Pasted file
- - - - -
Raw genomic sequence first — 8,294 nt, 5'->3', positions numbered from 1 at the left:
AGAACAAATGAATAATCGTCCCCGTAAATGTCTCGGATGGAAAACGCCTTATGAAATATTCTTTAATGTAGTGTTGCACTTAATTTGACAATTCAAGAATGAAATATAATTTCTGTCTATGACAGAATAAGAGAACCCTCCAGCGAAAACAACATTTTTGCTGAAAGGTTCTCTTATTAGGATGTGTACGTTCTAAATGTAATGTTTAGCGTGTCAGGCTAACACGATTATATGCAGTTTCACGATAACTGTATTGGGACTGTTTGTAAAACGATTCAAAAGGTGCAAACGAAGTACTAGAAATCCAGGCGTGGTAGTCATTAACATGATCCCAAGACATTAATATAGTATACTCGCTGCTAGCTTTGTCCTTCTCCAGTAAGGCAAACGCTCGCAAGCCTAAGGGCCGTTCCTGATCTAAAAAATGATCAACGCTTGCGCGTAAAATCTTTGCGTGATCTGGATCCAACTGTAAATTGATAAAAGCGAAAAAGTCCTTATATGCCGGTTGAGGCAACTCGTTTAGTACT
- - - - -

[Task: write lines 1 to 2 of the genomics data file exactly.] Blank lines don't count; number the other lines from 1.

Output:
Raw genomic sequence first — 8,294 nt, 5'->3', positions numbered from 1 at the left:
AGAACAAATGAATAATCGTCCCCGTAAATGTCTCGGATGGAAAACGCCTTATGAAATATTCTTTAATGTAGTGTTGCACTTAATTTGACAATTCAAGAATGAAATATAATTTCTGTCTATGACAGAATAAGAGAACCCTCCAGCGAAAACAACATTTTTGCTGAAAGGTTCTCTTATTAGGATGTGTACGTTCTAAATGTAATGTTTAGCGTGTCAGGCTAACACGATTATATGCAGTTTCACGATAACTGTATTGGGACTGTTTGTAAAACGATTCAAAAGGTGCAAACGAAGTACTAGAAATCCAGGCGTGGTAGTCATTAACATGATCCCAAGACATTAATATAGTATACTCGCTGCTAGCTTTGTCCTTCTCCAGTAAGGCAAACGCTCGCAAGCCTAAGGGCCGTTCCTGATCTAAAAAATGATCAACGCTTGCGCGTAAAATCTTTGCGTGATCTGGATCCAACTGTAAATTGATAAAAGCGAAAAAGTCCTTATATGCCGGTTGAGGCAACTCGTTTAGTACT